The best fiction with sporty characters

The Books I Picked & Why


By Chris Cleave

Book cover of Gold

Why this book?

This is a book I found out about when I was researching and writing my own book. It follows the story of three British cyclists, Zoe, Kate, and Jack, as they train for Olympic glory. Cleave writes about the glorious excitement of the sport, the brutal pain of training, and the hard choices these athletes have to make and his characters are unforgettable. 

Gold helped me realise that you can write a book that weaves sport into a story about love, friendship, loyalty, and grief. Gold was a great inspiration to me!

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By Christos Tsiolkas

Book cover of Barracuda

Why this book?

This book is set in Scotland and Australia, with the narrator Danny looking back on his time as a schoolboy champion swimmer. Danny wins a scholarship to a private school on a sports scholarship and is bullied mercilessly. He’s not the most likeable character, but he’s obsessed with training and winning and you can’t help but feel for him as his life spirals downwards.

I love this book for its unflinching honesty and flawed main character. The class aspects are interesting too, with a boy from a working-class background feeling out of place in his new upper-class school. 

What fascinated me about Barracuda was reading about how brutal sport can be on young people who train and train and train – and then fail.

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By Fredrik Backman

Book cover of Beartown

Why this book?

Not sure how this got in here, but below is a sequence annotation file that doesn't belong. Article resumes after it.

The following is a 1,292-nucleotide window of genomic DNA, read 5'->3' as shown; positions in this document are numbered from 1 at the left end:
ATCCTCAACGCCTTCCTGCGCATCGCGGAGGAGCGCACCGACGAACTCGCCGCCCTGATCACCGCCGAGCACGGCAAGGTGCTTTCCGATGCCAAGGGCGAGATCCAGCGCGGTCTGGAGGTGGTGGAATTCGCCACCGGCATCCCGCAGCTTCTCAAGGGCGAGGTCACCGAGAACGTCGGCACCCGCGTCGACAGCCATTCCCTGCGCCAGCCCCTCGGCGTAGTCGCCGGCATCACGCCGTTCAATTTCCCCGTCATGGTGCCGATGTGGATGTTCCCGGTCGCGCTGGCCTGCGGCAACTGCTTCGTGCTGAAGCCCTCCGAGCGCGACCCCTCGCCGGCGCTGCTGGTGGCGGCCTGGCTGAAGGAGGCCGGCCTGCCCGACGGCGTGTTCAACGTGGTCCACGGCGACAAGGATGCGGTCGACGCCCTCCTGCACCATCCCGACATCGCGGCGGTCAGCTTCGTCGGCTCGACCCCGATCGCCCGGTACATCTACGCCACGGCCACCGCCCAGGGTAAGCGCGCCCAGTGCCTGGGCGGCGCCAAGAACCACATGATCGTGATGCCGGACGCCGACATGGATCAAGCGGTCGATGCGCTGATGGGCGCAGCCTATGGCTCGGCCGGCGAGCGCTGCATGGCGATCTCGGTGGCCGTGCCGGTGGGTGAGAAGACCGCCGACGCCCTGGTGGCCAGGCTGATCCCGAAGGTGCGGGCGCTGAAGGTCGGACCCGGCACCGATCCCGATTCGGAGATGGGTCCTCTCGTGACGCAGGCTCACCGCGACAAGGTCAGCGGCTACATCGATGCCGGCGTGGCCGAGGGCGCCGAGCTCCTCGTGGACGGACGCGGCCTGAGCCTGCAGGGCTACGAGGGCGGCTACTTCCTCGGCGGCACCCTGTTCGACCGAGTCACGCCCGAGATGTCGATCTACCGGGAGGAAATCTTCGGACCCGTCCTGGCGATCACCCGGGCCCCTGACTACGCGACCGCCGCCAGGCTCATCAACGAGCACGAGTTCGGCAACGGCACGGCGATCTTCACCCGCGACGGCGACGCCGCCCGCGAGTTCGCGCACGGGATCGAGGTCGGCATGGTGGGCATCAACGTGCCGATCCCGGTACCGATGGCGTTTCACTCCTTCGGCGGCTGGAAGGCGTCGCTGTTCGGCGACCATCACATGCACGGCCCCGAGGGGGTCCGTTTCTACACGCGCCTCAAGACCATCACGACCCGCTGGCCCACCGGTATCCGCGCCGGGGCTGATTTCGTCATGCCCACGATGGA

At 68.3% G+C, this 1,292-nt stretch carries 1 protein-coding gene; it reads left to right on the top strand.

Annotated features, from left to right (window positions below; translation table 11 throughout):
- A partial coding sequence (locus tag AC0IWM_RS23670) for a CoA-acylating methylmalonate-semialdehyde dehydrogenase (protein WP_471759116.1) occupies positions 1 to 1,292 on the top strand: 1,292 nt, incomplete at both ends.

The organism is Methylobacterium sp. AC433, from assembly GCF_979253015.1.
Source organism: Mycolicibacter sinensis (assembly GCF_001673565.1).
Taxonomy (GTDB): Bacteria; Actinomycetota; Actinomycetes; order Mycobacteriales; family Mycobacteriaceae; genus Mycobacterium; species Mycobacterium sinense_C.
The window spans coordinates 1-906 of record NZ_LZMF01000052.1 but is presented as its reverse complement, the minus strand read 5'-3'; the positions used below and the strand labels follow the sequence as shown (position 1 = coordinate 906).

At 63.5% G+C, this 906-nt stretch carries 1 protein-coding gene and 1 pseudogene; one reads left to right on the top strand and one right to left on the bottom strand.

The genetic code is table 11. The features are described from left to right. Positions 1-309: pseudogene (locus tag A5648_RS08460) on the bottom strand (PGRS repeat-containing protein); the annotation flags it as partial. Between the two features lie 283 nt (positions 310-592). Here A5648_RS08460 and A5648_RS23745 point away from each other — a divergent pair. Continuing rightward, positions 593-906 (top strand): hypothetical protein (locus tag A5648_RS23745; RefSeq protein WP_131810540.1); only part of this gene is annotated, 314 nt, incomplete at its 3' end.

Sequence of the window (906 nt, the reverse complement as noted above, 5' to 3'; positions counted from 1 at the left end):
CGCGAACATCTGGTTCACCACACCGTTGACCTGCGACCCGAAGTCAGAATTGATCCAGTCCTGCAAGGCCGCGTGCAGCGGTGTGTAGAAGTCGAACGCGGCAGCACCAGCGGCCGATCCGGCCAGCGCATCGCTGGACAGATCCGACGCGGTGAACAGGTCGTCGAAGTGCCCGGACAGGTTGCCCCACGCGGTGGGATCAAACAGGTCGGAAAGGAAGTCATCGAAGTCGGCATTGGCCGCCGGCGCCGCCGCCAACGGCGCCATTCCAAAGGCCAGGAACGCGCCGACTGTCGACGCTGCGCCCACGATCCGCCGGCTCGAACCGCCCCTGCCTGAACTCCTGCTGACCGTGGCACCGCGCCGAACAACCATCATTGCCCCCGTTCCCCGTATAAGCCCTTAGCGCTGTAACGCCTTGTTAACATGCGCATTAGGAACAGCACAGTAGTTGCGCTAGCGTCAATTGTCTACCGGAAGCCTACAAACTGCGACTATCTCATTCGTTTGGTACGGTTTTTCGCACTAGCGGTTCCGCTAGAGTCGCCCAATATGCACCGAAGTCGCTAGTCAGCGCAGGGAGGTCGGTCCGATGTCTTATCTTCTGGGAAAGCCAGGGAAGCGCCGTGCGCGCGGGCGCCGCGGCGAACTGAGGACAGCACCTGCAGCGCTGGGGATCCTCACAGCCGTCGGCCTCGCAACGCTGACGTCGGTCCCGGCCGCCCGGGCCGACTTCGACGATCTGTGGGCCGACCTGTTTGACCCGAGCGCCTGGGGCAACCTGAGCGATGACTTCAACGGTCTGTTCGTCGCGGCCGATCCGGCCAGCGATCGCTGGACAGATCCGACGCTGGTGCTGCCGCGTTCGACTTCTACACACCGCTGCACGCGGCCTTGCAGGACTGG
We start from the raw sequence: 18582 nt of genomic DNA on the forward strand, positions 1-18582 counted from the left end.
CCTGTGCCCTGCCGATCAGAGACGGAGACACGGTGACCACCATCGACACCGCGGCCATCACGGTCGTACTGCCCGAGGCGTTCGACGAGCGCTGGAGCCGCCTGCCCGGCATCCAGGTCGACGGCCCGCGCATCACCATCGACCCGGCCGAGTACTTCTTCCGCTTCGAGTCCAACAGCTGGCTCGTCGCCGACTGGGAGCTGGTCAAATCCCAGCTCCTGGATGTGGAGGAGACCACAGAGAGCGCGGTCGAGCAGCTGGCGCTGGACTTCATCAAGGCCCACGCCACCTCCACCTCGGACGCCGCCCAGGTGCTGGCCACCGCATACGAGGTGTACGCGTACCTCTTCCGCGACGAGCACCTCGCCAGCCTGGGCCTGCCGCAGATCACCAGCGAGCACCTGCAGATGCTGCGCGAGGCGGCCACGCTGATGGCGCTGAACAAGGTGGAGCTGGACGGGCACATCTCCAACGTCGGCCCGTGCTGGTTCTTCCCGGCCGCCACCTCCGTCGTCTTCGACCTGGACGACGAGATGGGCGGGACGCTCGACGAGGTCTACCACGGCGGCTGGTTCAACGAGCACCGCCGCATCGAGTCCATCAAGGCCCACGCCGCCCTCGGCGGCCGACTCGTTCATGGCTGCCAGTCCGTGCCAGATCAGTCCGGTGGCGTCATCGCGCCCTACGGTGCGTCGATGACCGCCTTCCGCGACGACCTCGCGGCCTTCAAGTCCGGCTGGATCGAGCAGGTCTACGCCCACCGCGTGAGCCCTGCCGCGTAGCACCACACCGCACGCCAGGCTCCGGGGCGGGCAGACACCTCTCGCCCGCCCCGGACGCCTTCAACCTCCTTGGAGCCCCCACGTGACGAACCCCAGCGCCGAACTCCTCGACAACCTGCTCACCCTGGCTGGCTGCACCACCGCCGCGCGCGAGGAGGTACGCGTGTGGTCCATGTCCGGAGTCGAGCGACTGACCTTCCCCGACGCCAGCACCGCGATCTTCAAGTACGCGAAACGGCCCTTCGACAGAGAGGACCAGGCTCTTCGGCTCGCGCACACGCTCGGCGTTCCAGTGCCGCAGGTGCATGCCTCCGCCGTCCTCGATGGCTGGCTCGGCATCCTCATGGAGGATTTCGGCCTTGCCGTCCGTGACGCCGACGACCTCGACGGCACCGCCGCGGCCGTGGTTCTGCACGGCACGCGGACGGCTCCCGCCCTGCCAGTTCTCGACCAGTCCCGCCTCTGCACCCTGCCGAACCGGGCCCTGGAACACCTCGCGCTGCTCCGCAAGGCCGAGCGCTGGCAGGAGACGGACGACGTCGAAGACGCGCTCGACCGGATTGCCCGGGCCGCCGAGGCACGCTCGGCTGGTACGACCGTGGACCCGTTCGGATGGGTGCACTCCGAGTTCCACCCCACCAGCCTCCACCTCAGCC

Beartown has so many aspects to it that I love in a book, I’m not sure where to start. Small town, sport, rich versus poor, family tension, first love, secrets, a crime, strong female characters – it’s all there in this book, plus a skilled author with a distinctive strong voice who is constantly asking questions and answering them, and hitting the reader with truth after truth about growing up, about how money controls sport, about the pressure on young people, and about loyalty and sacrifice. 

This novel isn’t exactly feel-good but it has moments of glimmering hope and it’s an amazing experience to read it. I can’t recommend it enough.

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The Power of One

By Bryce Courtenay

Book cover of The Power of One

Why this book?

This is one of only a few books that I have re-read several times in my life. It’s not a perfect book – it could do with some editing – but it’s a compelling story with a unique character at the heart of it. It’s the story of a young white boy, Peekay, growing up in Apartheid South Africa, who has a special gift. The sport in this book is boxing, but – as in most books about sport – it’s really about other things: coming of age, politics, violence, class, race, nature, magic, love, and friendship. I was so inspired by this book that in my book the main character Pip gave it to someone as a birthday gift, and he loved it too.

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By Dan Freedman

Book cover of Unstoppable

Why this book?

I would recommend Unstoppable to children (boys and girls) aged about 10 – 14 years old. Roxy and Kaine are twins – she plays tennis, he plays football, and they have a troubled home life. I remember that being a teenager is difficult enough, with all the confusion, uncertainty, and pressure it brings, but in this book you also throw in elite sport, knife crime, ambitious parents, and sibling rivalry. It’s the kind of book you might give to your son or daughter and you wouldn’t see them again until they’ve finished it. Should be called Unputdownable.

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